Bill Hader and Alec Berg’s Barry has always been a black comedy, be it when dealing with criminals and assassinations or, as tonight, when the concept of Los Angeles itself rears its head. The fourth episode of this season, “What?!” is an even further dive into the world Barry has cultivated and how depraved it can be from almost every angle, taking the fun to morbid lows. Los Angeles being a transactional hell hole (and as someone with a few failed pitches, I can definitely confirm and commiserate) has been a running theme of the series and Barry takes aim at this amongst other things in an episode that deepens the characters in unexpected ways.
The episode opens on a close up of Barry’s murder-eyes that ended the previous episode, but pulls out to our friendly neighborhood murder-man sitting with Sally and Sam at dinner, watching as they joke in the manner of old friends. He gets confused that the Sam he’s meeting isn’t the Sam Sally wrote for him to play. After confronting Sally about it she comes clean: She never did stand up to Sam the way she does in the play, taking his abuse for years and running away one night after it became too much. Sally tells Barry that she’s guilty over presenting herself as a strong woman but Barry is immediately understanding of this, saying it’s what taking an acting class allows them to do. It’s Barry trying to pass off why he’s in the acting class onto his crush. He’s taking acting to remake who he is, remodel his past, edit it, and so he tells her that it’s an option for her. It’s Barry attempting to be empathetic, but there’s still a deeply wrong pathology behind what he’s telling her.
Later, Barry witnesses Sam watching Sally’s rehearsal of her scene and decides he’s had enough. Sam deserves to die for his transgression. He gets his gun and heads to Sam’s hotel to murder him but has to duck into an alcove when Sally arrives for her meeting with Sam first. Sally confronts Sam and we see he really is the guy she says he is—though he doesn’t lay a hand on her, his verbal assault here is enough to show he’s the type who easily could—and then leaves, having informed her ex she’s going to do the scene no matter what. Barry, high on adrenaline from getting himself pumped up to play hero (in a way Sally would never even discover he was responsible for if he did it right), flees and tries to talk to Fuches over the phone to calm himself down.
Fuches acts weird with Barry and tells him he can’t talk and that he’s going to block Barry’s number. With no one else to turn to, Barry heads to Gene Cousineau’s house. He sits down with Gene and they exchange stories. Barry reveals to Gene the real reason he doesn’t like to talk about his time in Afghanistan, telling him the tale of what really happened when his friend, Albert, got shot in the Korengal Valley. Instead of giving a rousing Braveheart speech, Barry watched a citizen flee inside their home, assumed they were the killer, and went into their house and shot them to death in a fit of rage. He ended up in a psychiatric hospital until his discharge, courtesy of Fuches’s intervention. Horrified, Gene tells Barry to never reveal that story and in turn talks about how bad of a father he’s been to his own child. When Barry asks if Gene believes people can change, Gene tells him yes. Then he promises to help Barry work through his past—a past he doesn’t know recently involves his late girlfriend, Detective Moss. The scene ends on a moment of grave-morbid humor: Gene goes to get his ledger so he can charge Barry for the private sessions Barry’s clearly asking for.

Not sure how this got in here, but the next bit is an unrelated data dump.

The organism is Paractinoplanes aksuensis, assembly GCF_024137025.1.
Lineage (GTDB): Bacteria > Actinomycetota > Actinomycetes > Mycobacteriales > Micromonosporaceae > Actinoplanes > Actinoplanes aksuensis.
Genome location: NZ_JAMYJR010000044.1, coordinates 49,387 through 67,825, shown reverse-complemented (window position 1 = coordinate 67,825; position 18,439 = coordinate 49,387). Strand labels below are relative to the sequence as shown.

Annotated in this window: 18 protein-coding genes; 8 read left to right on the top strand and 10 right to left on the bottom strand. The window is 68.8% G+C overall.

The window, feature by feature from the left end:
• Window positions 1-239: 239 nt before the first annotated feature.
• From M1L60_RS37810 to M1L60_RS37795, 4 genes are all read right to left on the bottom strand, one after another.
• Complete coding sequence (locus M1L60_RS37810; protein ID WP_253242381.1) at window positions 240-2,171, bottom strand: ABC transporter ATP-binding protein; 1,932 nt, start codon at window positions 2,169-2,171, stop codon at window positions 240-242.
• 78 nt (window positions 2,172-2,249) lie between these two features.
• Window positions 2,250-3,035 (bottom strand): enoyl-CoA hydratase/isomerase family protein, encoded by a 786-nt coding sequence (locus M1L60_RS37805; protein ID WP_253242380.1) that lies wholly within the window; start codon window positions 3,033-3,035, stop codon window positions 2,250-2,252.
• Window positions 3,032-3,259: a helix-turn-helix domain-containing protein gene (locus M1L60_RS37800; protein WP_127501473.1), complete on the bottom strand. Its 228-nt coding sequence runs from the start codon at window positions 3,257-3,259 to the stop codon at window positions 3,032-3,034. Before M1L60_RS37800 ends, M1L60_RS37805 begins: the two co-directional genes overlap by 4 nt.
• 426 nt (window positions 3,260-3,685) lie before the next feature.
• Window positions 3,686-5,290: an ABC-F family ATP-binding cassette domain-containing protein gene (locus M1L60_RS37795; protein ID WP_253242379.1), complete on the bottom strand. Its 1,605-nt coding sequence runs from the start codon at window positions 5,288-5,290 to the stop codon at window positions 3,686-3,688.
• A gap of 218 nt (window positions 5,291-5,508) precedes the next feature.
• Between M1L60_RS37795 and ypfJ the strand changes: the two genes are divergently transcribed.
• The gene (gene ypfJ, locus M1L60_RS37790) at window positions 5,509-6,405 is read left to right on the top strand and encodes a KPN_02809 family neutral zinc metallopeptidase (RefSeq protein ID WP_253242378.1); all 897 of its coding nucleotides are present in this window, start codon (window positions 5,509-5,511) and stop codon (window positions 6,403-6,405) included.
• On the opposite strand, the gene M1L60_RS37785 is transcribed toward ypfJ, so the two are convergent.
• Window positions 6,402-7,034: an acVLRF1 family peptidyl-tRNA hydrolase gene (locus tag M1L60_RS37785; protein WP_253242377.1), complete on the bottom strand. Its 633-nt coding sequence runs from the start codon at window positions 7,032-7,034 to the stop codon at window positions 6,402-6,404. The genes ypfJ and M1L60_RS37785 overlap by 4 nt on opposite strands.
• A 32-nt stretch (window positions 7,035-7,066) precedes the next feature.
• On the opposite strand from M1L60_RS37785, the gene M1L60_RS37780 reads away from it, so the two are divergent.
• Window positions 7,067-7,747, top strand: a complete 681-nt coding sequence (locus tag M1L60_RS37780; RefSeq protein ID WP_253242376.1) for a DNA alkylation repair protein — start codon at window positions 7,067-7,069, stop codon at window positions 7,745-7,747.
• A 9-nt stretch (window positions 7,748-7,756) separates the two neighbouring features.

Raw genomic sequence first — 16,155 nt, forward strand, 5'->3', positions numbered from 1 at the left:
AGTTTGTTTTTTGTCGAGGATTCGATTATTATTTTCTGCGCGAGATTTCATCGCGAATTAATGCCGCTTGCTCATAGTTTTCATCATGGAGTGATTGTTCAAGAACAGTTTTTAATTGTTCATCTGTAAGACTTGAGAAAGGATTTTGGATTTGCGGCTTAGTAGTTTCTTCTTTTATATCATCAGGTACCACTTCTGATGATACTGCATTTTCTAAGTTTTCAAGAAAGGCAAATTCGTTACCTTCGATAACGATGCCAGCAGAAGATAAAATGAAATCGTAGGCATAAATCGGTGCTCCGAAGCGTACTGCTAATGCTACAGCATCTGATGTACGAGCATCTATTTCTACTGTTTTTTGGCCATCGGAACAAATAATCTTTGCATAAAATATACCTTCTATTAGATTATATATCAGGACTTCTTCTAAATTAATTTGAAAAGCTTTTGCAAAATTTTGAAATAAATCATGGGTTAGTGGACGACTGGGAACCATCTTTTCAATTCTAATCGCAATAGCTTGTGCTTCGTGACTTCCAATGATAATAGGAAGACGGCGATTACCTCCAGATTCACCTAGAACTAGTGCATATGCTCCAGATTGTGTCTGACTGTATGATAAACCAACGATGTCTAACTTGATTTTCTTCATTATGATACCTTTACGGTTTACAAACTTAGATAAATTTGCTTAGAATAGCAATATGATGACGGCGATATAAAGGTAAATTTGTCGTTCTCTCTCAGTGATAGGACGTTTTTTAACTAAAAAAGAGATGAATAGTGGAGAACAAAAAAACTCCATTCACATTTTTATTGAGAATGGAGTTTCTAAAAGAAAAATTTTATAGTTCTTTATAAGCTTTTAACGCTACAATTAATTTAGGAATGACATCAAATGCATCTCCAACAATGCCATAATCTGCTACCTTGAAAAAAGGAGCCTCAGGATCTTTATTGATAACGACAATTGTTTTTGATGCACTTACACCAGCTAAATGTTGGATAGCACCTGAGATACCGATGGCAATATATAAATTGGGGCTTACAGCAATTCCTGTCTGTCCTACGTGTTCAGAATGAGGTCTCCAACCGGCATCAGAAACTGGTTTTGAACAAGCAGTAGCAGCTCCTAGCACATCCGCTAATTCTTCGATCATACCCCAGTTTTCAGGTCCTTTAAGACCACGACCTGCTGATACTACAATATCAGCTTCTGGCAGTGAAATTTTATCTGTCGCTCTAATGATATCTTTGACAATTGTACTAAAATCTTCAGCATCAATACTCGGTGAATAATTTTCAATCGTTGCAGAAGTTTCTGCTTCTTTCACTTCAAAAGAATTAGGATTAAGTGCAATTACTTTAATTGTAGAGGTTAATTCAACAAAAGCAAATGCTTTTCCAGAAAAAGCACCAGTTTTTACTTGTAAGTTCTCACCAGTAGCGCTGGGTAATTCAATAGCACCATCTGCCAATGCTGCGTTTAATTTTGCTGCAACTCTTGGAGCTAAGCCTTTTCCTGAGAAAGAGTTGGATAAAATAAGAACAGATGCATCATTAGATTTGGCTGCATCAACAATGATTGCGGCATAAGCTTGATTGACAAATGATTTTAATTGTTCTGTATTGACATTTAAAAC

Barry goes to see Fuches in person to tell him about his breakthrough, his new belief that he can change simply because Gene told him he agrees that people can, and spills his guts. While he’s talking, Detective Loach comes out of the back room. Confronting Barry over the murder of Detective Moss, Barry knows it’s all over for him. Loach holds up his phone and shows Barry a photograph. Confused, Barry looks. Loach informs Barry that the man in the photo is his ex-wife’s new lover and if Barry will kill the man, Loach will make the Moss business go away. Barry responds: “What?!”
The episode ties into the show’s constantly transactional Los Angeles where almost everything is for sale or trade, from heartfelt conversations to murder for hire. It also reveals new depths to Barry’s psychology, not only in how dark his past really is, but in how he can so easily lie to himself. He can recommend the fake-it-till-you-make-it philosophy of acting to Sally to rewrite her past and then giddily have it be confirmed by Gene, a man he thinks of as a father and font of wisdom, even if none of it is true. It’s only being forced to confront who he really is that makes Barry question that idea. What, indeed.